The 5 Essential Wellness Tips For Sedentary People
Wellness tips are the order of the day, folks, because the act of studying can be a sedentary one. There is a lot of intense focus and sitting around that is bad enough for the human body in just 24 hours. Stretch that out over the course of a semester or school year, and you’ve got a recipe for rapidly deteriorating health.
If your studies are about to pick up due to a more intense workload, you cannot forget to take care of yourself. Here are some ways to do so even if you can’t afford — or rather, think you can’t afford — the extra time investment. Let us get started, shall we?
Wellness Tips No. 1: Dispense with the excuses.
You don’t have time for exercise? Hogwash. Everyone has time for exercise. Finding it might prove to be challenging sometimes, but it’s really the obligation of anyone concerned about their personal health and wellness to dig it up.
You just aren’t going to be a healthy person the older you get if you eliminate activity from your day.
Wellness Tips No. 2: Define healthy activity.
If you played sports in high school especially, then you know how easy it is to supercharge your metabolism. You almost don’t have to work at it at all. Doesn’t seem like you do anyway.
In reality, you are being made to stay active by coaches, regimented practice sessions, and a competition schedule. It’s not laid out that easy for you once you’re out of the system and calling the shots.
While the routines likely led to some good habits, it’s a lifestyle that needs to be nurtured to stay in place.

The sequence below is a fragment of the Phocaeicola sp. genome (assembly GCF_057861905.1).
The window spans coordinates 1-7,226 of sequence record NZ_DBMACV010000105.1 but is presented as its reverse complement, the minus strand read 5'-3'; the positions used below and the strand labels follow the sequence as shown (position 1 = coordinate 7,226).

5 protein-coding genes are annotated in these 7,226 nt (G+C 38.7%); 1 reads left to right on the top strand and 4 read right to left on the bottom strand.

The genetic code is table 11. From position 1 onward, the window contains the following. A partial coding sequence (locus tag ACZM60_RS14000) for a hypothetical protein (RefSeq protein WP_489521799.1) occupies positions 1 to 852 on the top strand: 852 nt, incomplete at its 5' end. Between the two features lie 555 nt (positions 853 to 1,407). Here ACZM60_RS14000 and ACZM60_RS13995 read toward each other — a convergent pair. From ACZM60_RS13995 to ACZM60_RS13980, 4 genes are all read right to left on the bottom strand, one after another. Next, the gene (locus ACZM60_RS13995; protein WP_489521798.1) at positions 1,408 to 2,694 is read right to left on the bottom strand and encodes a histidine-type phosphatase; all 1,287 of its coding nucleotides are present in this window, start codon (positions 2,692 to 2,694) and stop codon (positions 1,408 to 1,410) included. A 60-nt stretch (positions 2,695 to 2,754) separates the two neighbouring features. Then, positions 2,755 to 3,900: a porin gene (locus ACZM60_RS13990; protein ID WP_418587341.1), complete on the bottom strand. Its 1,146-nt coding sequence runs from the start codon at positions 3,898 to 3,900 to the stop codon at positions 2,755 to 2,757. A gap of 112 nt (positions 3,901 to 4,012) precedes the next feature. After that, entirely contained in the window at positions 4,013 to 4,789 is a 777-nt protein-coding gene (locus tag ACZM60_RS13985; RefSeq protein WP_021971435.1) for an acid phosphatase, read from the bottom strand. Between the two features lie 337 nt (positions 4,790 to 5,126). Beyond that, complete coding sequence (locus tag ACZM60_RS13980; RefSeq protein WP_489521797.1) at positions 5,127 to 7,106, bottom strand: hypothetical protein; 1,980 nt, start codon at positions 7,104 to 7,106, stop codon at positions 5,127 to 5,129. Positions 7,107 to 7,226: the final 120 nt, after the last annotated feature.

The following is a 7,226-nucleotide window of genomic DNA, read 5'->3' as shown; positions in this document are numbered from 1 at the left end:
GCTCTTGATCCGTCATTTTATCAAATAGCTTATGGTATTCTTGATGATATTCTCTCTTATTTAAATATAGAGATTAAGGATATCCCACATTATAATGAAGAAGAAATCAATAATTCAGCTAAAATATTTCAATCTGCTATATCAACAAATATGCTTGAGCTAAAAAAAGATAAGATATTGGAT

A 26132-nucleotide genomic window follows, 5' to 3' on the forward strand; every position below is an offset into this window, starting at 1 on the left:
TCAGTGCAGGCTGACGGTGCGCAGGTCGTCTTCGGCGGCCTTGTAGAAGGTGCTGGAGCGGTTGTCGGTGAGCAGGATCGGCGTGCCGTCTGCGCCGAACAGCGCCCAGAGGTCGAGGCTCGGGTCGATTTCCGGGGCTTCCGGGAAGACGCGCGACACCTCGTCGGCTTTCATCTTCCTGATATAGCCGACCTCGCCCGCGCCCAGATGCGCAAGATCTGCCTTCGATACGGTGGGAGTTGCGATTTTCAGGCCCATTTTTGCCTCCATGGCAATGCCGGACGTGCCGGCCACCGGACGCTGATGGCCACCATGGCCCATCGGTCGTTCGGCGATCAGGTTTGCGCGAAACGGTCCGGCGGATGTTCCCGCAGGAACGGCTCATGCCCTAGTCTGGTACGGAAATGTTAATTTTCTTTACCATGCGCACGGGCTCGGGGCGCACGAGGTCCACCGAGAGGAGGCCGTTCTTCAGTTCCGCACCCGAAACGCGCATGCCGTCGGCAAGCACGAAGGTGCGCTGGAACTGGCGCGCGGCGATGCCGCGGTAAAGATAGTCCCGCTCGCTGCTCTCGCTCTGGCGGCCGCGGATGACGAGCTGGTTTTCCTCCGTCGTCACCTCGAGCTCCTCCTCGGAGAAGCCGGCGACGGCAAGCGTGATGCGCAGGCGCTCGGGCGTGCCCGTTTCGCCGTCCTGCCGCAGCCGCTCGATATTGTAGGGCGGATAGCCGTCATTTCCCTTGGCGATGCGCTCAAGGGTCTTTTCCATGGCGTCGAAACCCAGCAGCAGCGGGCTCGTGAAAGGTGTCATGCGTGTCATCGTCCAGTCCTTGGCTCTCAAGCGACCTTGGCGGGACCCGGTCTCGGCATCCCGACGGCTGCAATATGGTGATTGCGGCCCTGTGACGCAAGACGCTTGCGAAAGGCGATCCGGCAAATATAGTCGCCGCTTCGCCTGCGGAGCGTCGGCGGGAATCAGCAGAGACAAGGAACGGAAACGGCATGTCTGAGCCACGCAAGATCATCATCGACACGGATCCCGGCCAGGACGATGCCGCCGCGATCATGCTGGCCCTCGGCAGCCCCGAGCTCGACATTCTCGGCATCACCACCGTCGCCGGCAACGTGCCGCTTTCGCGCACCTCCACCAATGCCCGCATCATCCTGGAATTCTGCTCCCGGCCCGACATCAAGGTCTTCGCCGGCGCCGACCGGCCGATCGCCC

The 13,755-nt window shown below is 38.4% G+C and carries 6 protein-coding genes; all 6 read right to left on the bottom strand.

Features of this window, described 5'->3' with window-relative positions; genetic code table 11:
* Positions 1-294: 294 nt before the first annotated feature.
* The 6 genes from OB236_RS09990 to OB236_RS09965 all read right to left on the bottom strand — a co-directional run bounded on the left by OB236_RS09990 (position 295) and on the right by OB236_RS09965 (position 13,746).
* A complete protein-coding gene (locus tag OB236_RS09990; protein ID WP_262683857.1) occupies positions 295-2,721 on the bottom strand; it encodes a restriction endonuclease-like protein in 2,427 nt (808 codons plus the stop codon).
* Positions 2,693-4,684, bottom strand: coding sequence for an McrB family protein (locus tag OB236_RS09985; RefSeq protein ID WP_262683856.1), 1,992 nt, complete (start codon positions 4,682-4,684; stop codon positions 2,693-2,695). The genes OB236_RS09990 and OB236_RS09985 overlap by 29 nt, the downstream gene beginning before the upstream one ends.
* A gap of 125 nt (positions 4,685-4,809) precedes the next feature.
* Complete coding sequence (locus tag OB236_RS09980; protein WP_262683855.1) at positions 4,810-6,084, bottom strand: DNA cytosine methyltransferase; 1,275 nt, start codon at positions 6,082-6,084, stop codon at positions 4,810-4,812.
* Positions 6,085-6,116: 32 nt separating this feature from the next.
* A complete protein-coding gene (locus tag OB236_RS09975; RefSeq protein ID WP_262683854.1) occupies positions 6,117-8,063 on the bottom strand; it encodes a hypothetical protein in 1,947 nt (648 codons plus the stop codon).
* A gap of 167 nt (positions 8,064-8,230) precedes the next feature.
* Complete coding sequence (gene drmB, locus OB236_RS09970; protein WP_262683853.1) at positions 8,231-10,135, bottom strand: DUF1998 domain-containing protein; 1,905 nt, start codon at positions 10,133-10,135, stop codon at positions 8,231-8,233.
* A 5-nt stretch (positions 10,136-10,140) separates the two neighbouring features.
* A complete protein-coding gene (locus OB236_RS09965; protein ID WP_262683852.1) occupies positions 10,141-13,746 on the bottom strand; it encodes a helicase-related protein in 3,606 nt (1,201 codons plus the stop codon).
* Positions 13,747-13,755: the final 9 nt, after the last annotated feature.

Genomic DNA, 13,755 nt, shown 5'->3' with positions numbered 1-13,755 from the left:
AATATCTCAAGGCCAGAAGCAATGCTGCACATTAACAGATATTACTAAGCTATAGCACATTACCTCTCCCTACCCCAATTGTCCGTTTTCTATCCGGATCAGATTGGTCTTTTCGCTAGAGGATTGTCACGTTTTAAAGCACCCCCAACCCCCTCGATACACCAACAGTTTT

But don’t think for a moment you have to have played sports to maintain a healthy activity level.
In fact, it can be easier if you’re not. That’s because you are more likely to start with the kind of moderate exercise conducive to forming into a habit.
When you’re used to being considered an athlete and then all the sudden you’re not, there is a temptation to get frustrated and quit altogether when no one is there — no coach, no teammates — to spur you along.
It’s embarrassing to recall the amount of start-stops and the residual damage it caused from bleeding into inactivity over the last cough37cough years.
All that is to say this: a healthy level of exercise, especially the older you get, is the exercise you keep doing.
At first, it may mean walking 5,000 steps per day, then gradually building it to 10,000 and beyond. Just start where you are and commit to making incremental improvements every single day.
Wellness Tips No. 3: Replace exertion with movement.
When you are studying for a big exam, you may not have the time or the inclination to sling weights with any sort of regularity. The idea of straining physically when you’re already worn out mentally lacks a certain appeal. So instead of exerting yourself, you should try to work in as much constant motion as possible.
The best way to emphasize this is with an illustration.
Let’s say you have a big test coming up in a science course. You have recorded the professor’s six lectures that detail the material that will be on the exam.
You could park your posterior in a chair for 6-8 hours and listen to one after the other while taking notes with short breaks to stretch your legs in between each lecture.
It’s viable and how we likely would have done it in the olden days. (Well, all except the recorder perhaps since those were not as readily available and the sound quality varied.)